Possible solutions to the problem of access

9 February 2012

don't mistake the Golden Globe statuette for some kind of sex toy. Or, in the state of Texas, an "educational model."

I mentioned yesterday that in my quest to see a couple of highly-respected art-house films, I’m willing to drive two hours across the state. I understand perfectly that I don’t live in an urban hub with art-house cinémas. But these films aren’t showing in Boston or in any of the other urban areas within two hours of home. Hence, I ranted about limited release, a problem I see as two-fold: I can’t see great film, and great films don’t get my money.

So here’s a solution: some version of Pay Per View. Each filmmaker eager for their film to be considered for award nominations must prove, at least one month before the nominees are chosen, that the film will be accessible to all viewers by the time of that awards show. Filmmakers can give evidence of access either by the usual means (wide release in theaters or, for films released earlier in the year, a DVD) or, for late-year releases, commitment to some form of widely-available Pay Per View — iTunes, Amazon streaming video, cable television, or an independent website (aka the Radiohead/independent music solution), or all of the above.

Thus, in order for the makers of We Need to Talk About Kevin to get its star, Tilda Swinton, nominated for Best Actress for the Golden Globes, they would have had to commit to some form of wide release by November 15, a month before the nominees are chosen. The films’ actual releases would have to occur at least one week before the awards show (December 8 in the case of the Golden Globes) with the idea that ordinary viewers would have the chance to see it beforehand.

If filmmakers cannot guarantee this release, the film will be forced to compete during the following year, when the film is available widely (presumably via DVD).

In other words, this strategy seeks to offer a middle period for award-worthy films in between very limited theater releases and wide DVD release. In that period, filmmakers can reap the benefits of wide viewership — and don’t directors really want people to see their films? — and producers can reap additional financial rewards of extra tickets sold. Streaming a film for $5.99 online is a huge attraction to me, especially if my only other option is to drive to Boston and pay $12 for a theater ticket.

There are precedents for such a move — precedents that have proved both highly profitable and great for public access. After shopping his film Red State (a fictionalized tale of a Fred Phelps-type radical Christian homophobic movement) around in the festival circuit, director Kevin Smith took his own film on the road — the 15-city Red State USA Tour. Smith’s SModcast Pictures says it spent less than $500 in advertising to support the tour, relying instead on reviews and word of mouth to encourage attendance. This decision was stunningly (and quietly) successful: it topped the per-screen average charts for three weekends, making it the highest per-screen average film of the year and the ninth-highest per-screen average film of all time, according to SModcast.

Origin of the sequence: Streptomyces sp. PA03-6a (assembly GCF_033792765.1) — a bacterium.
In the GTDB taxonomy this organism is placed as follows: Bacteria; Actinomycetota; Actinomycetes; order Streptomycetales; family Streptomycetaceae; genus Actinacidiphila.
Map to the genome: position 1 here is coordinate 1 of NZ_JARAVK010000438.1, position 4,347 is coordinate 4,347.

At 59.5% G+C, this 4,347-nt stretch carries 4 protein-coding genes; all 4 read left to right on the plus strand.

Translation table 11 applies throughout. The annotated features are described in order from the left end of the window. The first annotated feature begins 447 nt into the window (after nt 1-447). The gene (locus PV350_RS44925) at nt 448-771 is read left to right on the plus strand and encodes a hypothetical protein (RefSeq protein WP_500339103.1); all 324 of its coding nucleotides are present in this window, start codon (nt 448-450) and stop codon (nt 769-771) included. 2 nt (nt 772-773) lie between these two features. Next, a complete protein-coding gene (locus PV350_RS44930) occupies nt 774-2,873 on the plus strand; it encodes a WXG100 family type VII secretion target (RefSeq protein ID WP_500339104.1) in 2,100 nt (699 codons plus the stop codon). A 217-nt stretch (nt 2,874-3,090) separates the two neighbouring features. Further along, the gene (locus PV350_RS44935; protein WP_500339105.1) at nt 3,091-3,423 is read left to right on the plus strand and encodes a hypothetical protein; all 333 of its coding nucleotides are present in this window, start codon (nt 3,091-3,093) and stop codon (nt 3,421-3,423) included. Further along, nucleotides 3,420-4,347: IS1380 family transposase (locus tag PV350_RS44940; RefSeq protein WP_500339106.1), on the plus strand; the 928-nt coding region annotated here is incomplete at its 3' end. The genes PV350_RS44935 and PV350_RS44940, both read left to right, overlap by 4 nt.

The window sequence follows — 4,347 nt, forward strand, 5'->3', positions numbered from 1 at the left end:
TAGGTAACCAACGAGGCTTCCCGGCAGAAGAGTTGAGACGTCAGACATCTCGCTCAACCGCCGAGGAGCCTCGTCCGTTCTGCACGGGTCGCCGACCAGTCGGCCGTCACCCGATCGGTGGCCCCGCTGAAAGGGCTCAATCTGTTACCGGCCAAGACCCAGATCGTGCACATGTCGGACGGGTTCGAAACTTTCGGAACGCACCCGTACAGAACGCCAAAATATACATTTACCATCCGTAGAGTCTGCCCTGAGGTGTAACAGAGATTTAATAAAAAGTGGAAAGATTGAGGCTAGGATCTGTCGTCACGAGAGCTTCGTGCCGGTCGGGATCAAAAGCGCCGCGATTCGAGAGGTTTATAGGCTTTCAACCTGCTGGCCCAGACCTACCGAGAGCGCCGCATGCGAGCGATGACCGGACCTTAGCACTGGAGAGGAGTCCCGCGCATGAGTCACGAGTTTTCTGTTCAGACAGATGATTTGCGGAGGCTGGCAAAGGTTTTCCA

from Kevin Smith's Red State

After this taking-it-to-the-streets road tour during the spring of 2011, Smith released the film in September via several online platforms, including iTunes and cable television. Now, several months later, it’s available streaming via Netflix for ordinary subscribers.

Independent musicians have used this method for years now, largely as a protest against the exploitative music industry that reserves most profits for non-artists. It’s a method made most famous by Radiohead’s In Rainbows (2007) which they released via an independent website as a digital download for which customers could set their own price. Guitarist Ed O’Brien reported of this strategy that “We sell less records, but we make more money.” Later, the band released the album in ordinary CD format at regular prices to critical and chart success.

Look, I want to see film, especially those films I’ve been hearing about for eight, nine, or ten months due to early festival screenings. I’m willing to pay to see film. But at least in terms of a few like Coriolanus and We Need to Talk About Kevin, there’s nothing I can do to see them (well, except buy a ticket to New York). These films are getting neither my viewership nor my dollars. You’d think these producers and directors would be at the forefront of experiments in change.